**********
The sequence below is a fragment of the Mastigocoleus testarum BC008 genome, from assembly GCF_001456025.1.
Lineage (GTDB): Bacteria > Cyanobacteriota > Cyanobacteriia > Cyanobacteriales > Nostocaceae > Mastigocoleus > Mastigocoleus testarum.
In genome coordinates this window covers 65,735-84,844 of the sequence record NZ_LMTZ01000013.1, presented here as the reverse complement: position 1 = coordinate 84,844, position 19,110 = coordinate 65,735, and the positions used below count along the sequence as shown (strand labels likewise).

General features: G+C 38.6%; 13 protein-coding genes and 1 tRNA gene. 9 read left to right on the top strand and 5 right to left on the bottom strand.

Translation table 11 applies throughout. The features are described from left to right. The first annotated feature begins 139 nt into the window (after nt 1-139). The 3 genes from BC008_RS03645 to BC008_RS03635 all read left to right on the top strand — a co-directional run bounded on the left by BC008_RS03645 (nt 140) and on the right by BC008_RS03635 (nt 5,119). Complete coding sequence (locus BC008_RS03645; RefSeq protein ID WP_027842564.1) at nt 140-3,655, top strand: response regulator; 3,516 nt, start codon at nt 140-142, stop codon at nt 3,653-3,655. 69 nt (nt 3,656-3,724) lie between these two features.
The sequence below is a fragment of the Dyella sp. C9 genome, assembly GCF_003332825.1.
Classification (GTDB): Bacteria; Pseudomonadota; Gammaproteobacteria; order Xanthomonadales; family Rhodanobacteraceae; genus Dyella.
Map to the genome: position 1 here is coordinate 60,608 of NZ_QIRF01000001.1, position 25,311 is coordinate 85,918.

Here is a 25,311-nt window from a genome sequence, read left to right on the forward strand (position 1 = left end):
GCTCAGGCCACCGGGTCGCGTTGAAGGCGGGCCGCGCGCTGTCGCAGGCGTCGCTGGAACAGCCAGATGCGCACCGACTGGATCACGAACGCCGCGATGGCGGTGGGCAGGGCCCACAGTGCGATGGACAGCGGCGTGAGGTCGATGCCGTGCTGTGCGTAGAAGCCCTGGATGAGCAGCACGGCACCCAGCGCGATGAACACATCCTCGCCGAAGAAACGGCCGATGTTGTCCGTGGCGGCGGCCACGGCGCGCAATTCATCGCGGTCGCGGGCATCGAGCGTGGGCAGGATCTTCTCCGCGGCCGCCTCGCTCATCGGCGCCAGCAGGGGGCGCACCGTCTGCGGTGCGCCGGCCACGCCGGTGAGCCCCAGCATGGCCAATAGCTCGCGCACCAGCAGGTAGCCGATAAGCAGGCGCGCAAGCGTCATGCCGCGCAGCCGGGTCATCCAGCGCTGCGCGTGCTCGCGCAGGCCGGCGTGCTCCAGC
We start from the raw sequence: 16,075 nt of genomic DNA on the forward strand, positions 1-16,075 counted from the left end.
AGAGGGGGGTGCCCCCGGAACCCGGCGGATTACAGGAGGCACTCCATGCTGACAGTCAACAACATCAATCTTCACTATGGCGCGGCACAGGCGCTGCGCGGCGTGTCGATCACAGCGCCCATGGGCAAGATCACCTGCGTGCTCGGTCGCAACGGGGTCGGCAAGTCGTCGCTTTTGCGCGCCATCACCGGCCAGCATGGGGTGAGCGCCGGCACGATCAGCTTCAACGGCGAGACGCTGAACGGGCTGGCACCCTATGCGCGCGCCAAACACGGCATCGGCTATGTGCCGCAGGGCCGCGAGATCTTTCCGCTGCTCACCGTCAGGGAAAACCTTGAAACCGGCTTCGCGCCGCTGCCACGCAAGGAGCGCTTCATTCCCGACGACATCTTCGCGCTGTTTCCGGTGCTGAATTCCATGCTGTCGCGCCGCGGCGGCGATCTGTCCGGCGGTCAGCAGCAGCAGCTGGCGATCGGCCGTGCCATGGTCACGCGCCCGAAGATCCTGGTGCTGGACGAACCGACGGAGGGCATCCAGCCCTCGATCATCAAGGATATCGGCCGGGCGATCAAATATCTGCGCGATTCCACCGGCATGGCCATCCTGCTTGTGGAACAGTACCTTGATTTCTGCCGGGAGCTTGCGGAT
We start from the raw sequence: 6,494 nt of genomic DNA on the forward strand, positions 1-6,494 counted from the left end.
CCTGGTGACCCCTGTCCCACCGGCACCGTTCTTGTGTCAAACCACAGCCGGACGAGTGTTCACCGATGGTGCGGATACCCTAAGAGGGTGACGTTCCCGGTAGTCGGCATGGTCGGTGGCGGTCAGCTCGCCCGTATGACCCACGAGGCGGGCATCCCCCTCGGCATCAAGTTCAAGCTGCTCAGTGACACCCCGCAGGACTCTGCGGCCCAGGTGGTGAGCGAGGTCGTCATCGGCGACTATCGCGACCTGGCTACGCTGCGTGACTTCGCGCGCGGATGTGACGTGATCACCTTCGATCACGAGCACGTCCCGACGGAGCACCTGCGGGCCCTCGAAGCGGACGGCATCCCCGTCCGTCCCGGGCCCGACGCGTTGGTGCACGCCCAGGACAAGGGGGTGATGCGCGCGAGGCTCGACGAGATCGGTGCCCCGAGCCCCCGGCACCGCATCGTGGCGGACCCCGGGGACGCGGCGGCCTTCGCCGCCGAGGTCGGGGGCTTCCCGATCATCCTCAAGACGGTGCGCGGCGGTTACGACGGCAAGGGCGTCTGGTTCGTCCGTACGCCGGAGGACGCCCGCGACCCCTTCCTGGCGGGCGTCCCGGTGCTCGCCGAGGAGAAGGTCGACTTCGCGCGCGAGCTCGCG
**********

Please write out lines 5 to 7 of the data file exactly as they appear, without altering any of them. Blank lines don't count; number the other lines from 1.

Translation table 11 applies throughout. The features are described from left to right. The first annotated feature begins 139 nt into the window (after nt 1-139). The 3 genes from BC008_RS03645 to BC008_RS03635 all read left to right on the top strand — a co-directional run bounded on the left by BC008_RS03645 (nt 140) and on the right by BC008_RS03635 (nt 5,119). Complete coding sequence (locus BC008_RS03645; RefSeq protein ID WP_027842564.1) at nt 140-3,655, top strand: response regulator; 3,516 nt, start codon at nt 140-142, stop codon at nt 3,653-3,655. 69 nt (nt 3,656-3,724) lie between these two features.
The sequence below is a fragment of the Dyella sp. C9 genome, assembly GCF_003332825.1.
Classification (GTDB): Bacteria; Pseudomonadota; Gammaproteobacteria; order Xanthomonadales; family Rhodanobacteraceae; genus Dyella.